NORMAN — During Oklahoma’s football game against Tulsa, Sooner safety Gabe Lynn was called for targeting, an offense that carries a 15-yard penalty and an ejection from the game.
After an official review of the play, the call was overturned and the ruling on the field became what everyone else had seen: Lynn went low; no foul.
But there was a foul: that the call was made in the first place.
But who’s to blame? The referee for trying to protect the players? The NCAA for caring enough to create the rule? What about society?
Concussions in football are an issue, and the intentions behind the rule are admirable, but the emerging problem in today’s society is that fear of injury is beginning to bleed off the fields and into life.
A school district in New Jersey recently banned dodgeballs, footballs and cartwheels during recess. An elementary in New Hampshire has banned the game of tag.
A stamp campaign meant to commemorate first lady Michelle Obama’s youth anti-obesity program has been destroyed by the United States Postal Service for illustrating “dangerous” activities, like cannonballing into a swimming pool and skateboarding without kneepads.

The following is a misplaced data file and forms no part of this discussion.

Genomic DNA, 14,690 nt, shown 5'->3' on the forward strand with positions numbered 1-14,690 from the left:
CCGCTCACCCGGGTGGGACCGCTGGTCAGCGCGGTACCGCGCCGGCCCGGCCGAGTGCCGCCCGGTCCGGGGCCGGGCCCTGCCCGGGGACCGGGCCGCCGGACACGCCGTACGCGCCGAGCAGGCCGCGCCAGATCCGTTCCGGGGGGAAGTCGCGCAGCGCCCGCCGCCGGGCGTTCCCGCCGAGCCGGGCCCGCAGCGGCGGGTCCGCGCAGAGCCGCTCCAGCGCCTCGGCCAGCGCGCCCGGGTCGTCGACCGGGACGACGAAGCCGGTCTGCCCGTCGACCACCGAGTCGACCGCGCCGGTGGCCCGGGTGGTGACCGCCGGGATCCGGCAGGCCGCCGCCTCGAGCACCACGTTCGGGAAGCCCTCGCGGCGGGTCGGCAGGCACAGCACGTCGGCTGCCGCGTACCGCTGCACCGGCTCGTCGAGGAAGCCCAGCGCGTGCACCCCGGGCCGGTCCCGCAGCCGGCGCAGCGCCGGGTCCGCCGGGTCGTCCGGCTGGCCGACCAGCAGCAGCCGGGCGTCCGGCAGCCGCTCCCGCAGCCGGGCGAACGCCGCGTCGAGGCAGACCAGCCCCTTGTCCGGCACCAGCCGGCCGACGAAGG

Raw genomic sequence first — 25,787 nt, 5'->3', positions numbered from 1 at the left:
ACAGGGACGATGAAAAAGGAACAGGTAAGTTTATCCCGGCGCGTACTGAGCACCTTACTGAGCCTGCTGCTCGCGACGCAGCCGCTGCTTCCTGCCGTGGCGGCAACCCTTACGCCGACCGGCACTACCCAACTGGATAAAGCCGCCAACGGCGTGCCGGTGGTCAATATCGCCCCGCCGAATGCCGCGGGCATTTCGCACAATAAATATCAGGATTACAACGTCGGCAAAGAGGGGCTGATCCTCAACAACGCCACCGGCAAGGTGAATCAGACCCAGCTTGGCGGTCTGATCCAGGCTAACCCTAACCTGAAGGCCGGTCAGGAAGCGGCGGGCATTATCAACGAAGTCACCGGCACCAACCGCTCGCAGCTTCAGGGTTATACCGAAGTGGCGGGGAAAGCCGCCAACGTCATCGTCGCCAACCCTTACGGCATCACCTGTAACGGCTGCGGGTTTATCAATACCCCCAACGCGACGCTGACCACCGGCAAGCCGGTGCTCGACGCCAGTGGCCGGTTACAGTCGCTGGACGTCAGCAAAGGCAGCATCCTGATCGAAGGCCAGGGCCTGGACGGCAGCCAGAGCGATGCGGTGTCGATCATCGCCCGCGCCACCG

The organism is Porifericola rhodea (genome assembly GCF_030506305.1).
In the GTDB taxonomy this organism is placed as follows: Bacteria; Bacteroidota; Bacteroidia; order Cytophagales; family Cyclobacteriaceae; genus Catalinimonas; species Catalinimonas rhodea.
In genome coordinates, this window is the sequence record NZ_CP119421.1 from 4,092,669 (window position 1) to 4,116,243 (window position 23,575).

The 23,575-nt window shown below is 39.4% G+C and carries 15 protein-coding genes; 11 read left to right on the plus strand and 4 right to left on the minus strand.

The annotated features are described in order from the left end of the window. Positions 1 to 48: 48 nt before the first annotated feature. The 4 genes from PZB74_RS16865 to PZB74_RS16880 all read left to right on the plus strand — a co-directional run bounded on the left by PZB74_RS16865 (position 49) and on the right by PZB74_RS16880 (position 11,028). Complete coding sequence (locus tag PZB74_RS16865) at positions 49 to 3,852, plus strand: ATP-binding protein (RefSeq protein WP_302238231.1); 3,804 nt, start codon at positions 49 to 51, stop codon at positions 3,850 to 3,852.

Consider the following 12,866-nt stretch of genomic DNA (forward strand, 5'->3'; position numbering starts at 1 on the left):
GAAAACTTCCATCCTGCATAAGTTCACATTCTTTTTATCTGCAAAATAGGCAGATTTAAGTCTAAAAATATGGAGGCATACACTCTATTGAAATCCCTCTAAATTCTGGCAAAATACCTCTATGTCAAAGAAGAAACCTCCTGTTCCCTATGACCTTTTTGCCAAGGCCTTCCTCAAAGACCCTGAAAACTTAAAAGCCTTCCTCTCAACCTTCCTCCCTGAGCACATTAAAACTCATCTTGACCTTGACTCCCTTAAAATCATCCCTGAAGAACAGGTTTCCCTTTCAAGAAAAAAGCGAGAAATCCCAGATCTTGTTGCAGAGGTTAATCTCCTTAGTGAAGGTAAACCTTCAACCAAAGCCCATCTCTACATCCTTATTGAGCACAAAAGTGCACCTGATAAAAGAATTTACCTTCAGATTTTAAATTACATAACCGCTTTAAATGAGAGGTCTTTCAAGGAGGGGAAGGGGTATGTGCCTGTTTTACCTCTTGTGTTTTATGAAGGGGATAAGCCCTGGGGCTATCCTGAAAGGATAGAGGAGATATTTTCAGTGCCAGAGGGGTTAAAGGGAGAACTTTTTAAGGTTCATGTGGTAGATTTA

At some point in the last few decades, America The Brave has become America Just Play On Your iPad.
Is it wrong to be concerned for the well-being of a child? Of course not.
But when I was a kid, having bruised knees and scraped elbows meant that you actually had an imagination of your own. It meant that you had a life.
When I was a kid, my parents would laugh affectionately as they helped brush me off after a stumble. So now, when I stumble as an adult, I know how to laugh as I pick myself up.
When I was a kid, we played games on the gravel schoolyard. We tried to be the highest swingers in the history of swingers, and when we reached those heights, we always launched ourselves into the air. Did kids ever get hurt? Sure. But bones can heal naturally.
I’m not a parent, so I don’t know what it feels like to see my child suffer a world face-plant. But I do know that when you ban children from playing tag, you’re teaching them that falling down isn’t supposed to happen.
When you make a child wear a helmet to do a cartwheel, you’re teaching them to cry. When you take away the lesson of recovering from a physical bruise, you’re denying them the lesson of recovering from a mental one.
Sometimes Goliath kicks the crap out of David, and there’s no helmet for that life lesson.
Chelsey Brown is a senior journalism major at the University of Oklahoma.